Showing posts with label Target. Show all posts
Showing posts with label Target. Show all posts

Thursday, November 14, 2019

TGT sell call on WMT earnings

I like Target, symbol TGT.   Presented below is another example of how to use a rival's earnings to take a short term position before your company reports.   Walmart had good earnings but in the after market it is only o.k.  But WMT's business is perceived as being positive and that helps it's closest competitor Target.

Income investors are looking for a position that provides call premium income from selling (a.k.a. writing) a call; and we want the quarterly dividend; and we want a capital gain should we have our stock called away.

An eight day call that meets a number of an income investor's goals.

What happens if in the next 10 days or so the stock tanks on it's own earnings and you are stuck with it?  That is when you want to make sure you can stomach holding a dividend stock over a longer period of time than 10 days.  TGT is an okay hold by me at this time.  - Goal met:  conservative income investment.

I will risk losing it and I will risk keeping it.   It is all about income.  Goal met:  income with out without the call being assigned.  If it is assigned, capital gain is realized;  Goal met; capital gains.


Usually posts about calls are yesterday's news.  Call buyers and sellers know there are few values more volatile than call premiums.   I am writing up a call that I will try for tomorrow.  November 15, 2019.

M* MoneyMadam

Good income investing.   Disclosure no position but expect to add if the conditions warrant.

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Friday, December 1, 2017

Costco or Target - you decide

What an interesting decision. A lot of bloggers have recently weighed in on this conundrum.  I applied my Dividend Machine fundamentals to help decide which is the better stock for me.    But frankly that analysis made the decision no easier.  I will post the Dividend Machine data comparison at the end of this post.    

Business Model Differentiation

These two retailers differentiate their business by their business model.  Target is dependent on profit margins which are 3.8% right now.  Costco also has positive profit margins at 2.08% but Costco uses membership fees to fill their coffers. In 2016 COST pulled in $2.6 billion in membership fees.  These fees help to smooth out their revenue stream.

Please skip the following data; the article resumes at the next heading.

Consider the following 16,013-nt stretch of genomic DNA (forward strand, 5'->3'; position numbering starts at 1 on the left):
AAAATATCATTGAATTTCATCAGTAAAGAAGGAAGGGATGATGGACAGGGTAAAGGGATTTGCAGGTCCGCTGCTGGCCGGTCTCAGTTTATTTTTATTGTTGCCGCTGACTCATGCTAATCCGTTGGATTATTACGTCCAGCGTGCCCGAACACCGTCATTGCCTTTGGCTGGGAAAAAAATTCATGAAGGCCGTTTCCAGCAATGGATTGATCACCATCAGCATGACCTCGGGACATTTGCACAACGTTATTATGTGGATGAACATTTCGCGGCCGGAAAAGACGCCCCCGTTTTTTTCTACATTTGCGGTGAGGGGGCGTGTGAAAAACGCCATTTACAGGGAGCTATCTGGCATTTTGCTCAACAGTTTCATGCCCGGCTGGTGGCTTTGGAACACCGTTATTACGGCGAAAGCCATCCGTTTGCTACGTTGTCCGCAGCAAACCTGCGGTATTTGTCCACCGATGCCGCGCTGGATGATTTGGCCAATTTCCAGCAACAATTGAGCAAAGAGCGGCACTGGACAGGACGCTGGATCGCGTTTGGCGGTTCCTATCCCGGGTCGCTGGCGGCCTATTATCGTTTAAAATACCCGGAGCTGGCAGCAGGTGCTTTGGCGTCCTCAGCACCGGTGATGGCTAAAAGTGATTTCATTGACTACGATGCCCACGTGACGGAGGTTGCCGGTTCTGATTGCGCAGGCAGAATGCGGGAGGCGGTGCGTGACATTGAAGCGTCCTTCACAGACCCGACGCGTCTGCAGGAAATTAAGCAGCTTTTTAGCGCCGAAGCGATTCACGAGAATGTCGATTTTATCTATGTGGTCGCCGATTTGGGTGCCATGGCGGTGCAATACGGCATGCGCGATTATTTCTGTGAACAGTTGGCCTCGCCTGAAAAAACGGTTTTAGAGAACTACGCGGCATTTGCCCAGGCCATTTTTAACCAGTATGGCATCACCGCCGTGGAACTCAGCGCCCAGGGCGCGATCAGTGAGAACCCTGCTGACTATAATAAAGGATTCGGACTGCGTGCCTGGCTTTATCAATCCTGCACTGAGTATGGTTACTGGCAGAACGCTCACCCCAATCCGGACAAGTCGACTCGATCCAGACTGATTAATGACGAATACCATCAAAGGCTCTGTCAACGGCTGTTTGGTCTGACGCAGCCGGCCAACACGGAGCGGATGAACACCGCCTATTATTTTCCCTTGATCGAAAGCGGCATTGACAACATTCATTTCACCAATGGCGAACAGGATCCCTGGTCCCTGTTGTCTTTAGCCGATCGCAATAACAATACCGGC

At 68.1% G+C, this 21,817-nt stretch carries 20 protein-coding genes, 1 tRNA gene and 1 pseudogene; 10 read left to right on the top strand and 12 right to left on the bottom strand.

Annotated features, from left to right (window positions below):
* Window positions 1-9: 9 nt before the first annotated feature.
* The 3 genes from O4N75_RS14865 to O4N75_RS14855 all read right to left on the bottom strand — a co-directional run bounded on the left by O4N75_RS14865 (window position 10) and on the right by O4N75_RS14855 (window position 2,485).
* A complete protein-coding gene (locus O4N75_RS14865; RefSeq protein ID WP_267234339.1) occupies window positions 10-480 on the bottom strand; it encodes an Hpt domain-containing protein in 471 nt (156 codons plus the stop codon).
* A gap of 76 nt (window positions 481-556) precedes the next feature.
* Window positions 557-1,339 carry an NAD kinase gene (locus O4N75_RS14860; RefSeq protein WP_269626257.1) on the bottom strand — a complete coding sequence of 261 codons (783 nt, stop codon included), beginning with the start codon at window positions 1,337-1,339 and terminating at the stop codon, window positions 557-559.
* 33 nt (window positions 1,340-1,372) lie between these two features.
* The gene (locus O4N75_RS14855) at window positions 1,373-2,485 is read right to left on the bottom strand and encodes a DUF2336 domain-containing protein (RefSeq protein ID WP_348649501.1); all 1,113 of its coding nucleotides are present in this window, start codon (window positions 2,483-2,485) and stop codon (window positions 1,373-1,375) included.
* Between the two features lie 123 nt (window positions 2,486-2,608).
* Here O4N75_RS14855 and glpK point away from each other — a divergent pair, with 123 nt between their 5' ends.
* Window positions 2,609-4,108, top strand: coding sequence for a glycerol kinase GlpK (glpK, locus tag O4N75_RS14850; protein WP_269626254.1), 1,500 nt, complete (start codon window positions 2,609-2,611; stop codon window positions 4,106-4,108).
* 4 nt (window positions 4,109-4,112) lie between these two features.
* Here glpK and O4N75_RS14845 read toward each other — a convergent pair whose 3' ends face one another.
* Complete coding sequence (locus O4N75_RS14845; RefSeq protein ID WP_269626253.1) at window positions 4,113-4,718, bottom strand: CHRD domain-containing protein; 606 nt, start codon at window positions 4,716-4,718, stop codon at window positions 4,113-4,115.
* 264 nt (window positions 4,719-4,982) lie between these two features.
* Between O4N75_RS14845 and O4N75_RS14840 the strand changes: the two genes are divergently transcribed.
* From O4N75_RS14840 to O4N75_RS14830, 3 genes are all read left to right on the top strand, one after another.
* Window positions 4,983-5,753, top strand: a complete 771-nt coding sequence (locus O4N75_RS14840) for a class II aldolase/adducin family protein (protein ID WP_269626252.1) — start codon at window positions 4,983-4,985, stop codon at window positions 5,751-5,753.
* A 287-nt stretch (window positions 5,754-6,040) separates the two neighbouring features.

Target, on the other hand, is totally dependent on making money through margins.  Target must make money on their merchandise and they are pretty good at it.  However, their sales are not growing.

For me, the real question is a trade off surrounding yield, revenue trends and value.

Dividend Yield

Dividend Yield would seem to be straight forward.  On first inspection, Target (TGT) wins with a yield of 4.38% versus Costco’s (COST) 1.09%.   However, over the past five years Costco has delivered three special dividends that are substantial.   

Will COST be able to continue this trend of special dividends?   If they do continue to accumulate cash and share it with investors through special dividends, their meager regular dividend yield looks more tolerable.

Take a look at Costco's and Target's quarterly cash & equivalents for the past 5 quarters.


Both stocks have increasing amounts of cash on their balance sheet. If you are paying for cash, you can see why COST is so much more expensive than TGT.

Revenue trends

Over the past few years, I have been using revenue trends prominently when working my income portfolio.   Sales drive revenues which drive the cash flow needed to pay dividends.   

A lot can happen on the way from revenue collection to dividend payout but without revenue, nothing will flow to the investor.  The table below presents a comparison of TGT and COST revenues.  



Clearly COST is the winner on this metric.  If this kind of revenue growth continues, future special dividends just maybe in the works.   TGT, on the other hand has stagnant revenues more like Walmart (WMT.)   However, you pay dearly for that revenue growth and that is where valuation comes into play.


Costco is expensive.  COST is up today based on recent earnings and a euphoric market.  COST sports a P/E ratio (price to earnings ratio) of 30.   Whereas, Target is considered cheap.  Target (TGT) interestingly is down today.  Current P/E ratio is 13.  This is quite a difference.   If COST has a bad quarter, the stock could take quite a hit.   However, without revenue growth, we are not going to see TGT stock price increase without some other catalyst.

The table below shows a few additional measures to take into consideration when looking at value. 

The metrics that stand out are Book Value and Peg Ratio.   Investopedia is the source of this definition of Book Value:  " It serves as the total value of the company's assets that shareholders would theoretically receive if a company were liquidated."